What’s Going On?

Four decades and Marvin Gaye’s classic is as relevant today, if not more so, as it was on it’s release in 1971.

What happened to the Hippies, the “Peace and Love” generation that was supposed to save the world? Oh, right. Hippies became Yuppies.

I’ll never forget that night. The air was electric with excitement! We had done it. We had achieved something that I never, in my lifetime, thought was achievable. The one image that sticks in my mind is the close up of Jesse Jackson with tears in his eyes. It was what Oprah would have called my “Aha Moment”. It was an instant when suddenly everything clicked into place and I got it. I understood the idea of representation. Here were people who had worked all their lives just to have a seat at the table. Their moment had come. There was a feeling that things were about to change, that everything was possible. We were dancing in the streets!

How could I have been so naive?

If anything, things got worse. I might have guessed that the first black president of the United States would face some difficulty but never in my life did I expect such a deluge of hateful, un-American, bullshit! From Donald Trump’s “Show me your birth certificate” to Mitch McConnell’s famous, “Our top political priority over the next two years should be to deny President Obama a second term.” to Eric Cantor’s government shutdown, no president in the history of these United States has had to put up with the level of disrespect and outright condemnation as this one has.

But this post isn’t about politics. …well, maybe not.

You don’t know how many times I’ve sat down to write something about race in America. It’s been on my mind for a very long time. But what can I, a middle aged white male, add to the conversation that hasn’t already be said by people more intelligent and better qualified than me?

When Michael Brown was shot and killed I couldn’t believe it. Another one!? It seems every time I turn on the news I see a story of a black male being killed at the hands of a police officer or, as in Trayvon Martin’s case, a representative of a neighborhood watch organization. — Seriously, why is George Zimmerman still walking the streets? Every town watch I have ever been part of forbade us from carrying guns. AND… He was told not to follow Trayvon! What the hell, man?  When the shoplifting video came out I thought, so what? Even if Michael Brown was the shoplifter in the leaked surveillance video, he did not deserve to be shot and killed. At worse, Michael made the mistake of struggling with the officer, but that is NOT reason to shoot him to death!

Of course people are angry. I’m angry! But at least I have the luxury, the privilege if you will, to turn off the news and go about my boring life.

And don’t you dare whine to me about “Well… not ALL white people“! I hate that sentence. It’s a lie! Each and every one of us is to blame. We’ve so surrounded ourselves with like minded people that we’ve forgotten that this racist bullshit still runs rampant throughout our community.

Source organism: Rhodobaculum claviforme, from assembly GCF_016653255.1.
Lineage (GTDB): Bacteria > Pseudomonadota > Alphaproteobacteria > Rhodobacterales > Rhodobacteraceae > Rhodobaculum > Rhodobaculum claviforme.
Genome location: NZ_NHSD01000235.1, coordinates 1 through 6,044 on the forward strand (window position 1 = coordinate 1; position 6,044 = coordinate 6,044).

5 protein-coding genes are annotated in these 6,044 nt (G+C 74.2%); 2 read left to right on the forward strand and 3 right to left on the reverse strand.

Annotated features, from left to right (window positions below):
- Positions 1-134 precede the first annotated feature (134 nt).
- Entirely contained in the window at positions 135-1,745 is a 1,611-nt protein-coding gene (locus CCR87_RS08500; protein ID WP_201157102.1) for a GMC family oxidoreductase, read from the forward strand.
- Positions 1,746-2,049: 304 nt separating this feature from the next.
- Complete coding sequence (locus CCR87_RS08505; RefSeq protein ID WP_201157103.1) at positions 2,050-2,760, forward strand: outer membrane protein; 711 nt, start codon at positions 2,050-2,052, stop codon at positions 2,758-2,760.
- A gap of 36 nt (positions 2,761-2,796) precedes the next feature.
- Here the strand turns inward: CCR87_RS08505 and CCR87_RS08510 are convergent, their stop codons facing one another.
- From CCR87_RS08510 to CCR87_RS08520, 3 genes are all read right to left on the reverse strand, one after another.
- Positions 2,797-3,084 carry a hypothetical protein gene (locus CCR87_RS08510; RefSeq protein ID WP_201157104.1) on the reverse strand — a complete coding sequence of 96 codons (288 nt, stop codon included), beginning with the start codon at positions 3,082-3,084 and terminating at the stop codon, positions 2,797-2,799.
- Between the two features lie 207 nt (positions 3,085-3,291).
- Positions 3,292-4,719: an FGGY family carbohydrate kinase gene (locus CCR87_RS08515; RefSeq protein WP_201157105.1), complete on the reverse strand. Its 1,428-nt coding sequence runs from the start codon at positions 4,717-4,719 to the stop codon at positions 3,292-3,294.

So how do we prevent this from continuing?

First,  shut up and listen. And while you’re listening, try not to take everything personally. Us white folks need to remember that it’s not always about us. Just because someone is telling you their truth doesn’t mean they are tearing you down. Unless someone is addressing you directly, they aren’t necessarily blaming you. So brush the chip off your shoulder.

Next, When talking with family and friends, don’t be afraid to stand up for what’s right. When someone says or does something offensive, tell them. Otherwise, how else are they gonna know what they’re doing is wrong?

If you still feel helpless, check out 12 Things White People Can Do Now Because Ferguson by Janee Woods

Personally, I don’t understand why people find it so difficult to treat others the way they wish to be treated. It’s such a simple concept. :\

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Dear 16 year old self;

I realize you know everything about everything, so I’ll make this brief.

  1. Be true to yourself. You may not believe it now, but you are one hell of a kid. You’re definitely smarter than what most people give you credit for. You should be proud of that.
  2. Don’t sweat the small stuff. Most of what you’re going through right now is small stuff. Enjoy yourself. That’s what being a teenager is all about.
  3. Try not to take any undue risks. Remember how I said you’re smarter than what most people give you credit for? Well, if you pay attention to that little voice in the back of your mind, you’ll be just fine.

Oh. One last thing. When you get older, there’s gonna be this thing called the internet. It’s gonna be huge! It’ll be a great outlet for creativity. But please, please, please, please, PLEASE try to come up with a user I.D. that’s easier to understand than ADignorantium! I mean, seriously… What the hell were you thinking? 😛

Cooking, Grandma, Food, and Love

Like Pavlov’s dog, I think of my grandmother whenever I’m cooking.

I inherited my love of cooking from my grandmother. Some of my earliest memories involve helping her in the kitchen. She kept my little hands busy fetching ingredients from the pantry, rolling meatballs, or “tasting” the pasta to make sure it was al dente.

I’m pretty sure I was the only five year old who knew what al dente meant!

Food was how she expressed creativity and love. It was how she passed along wisdom to three of her grandchildren. Involving us in the process had the added benefit of keeping her abreast of what was happening in our lives.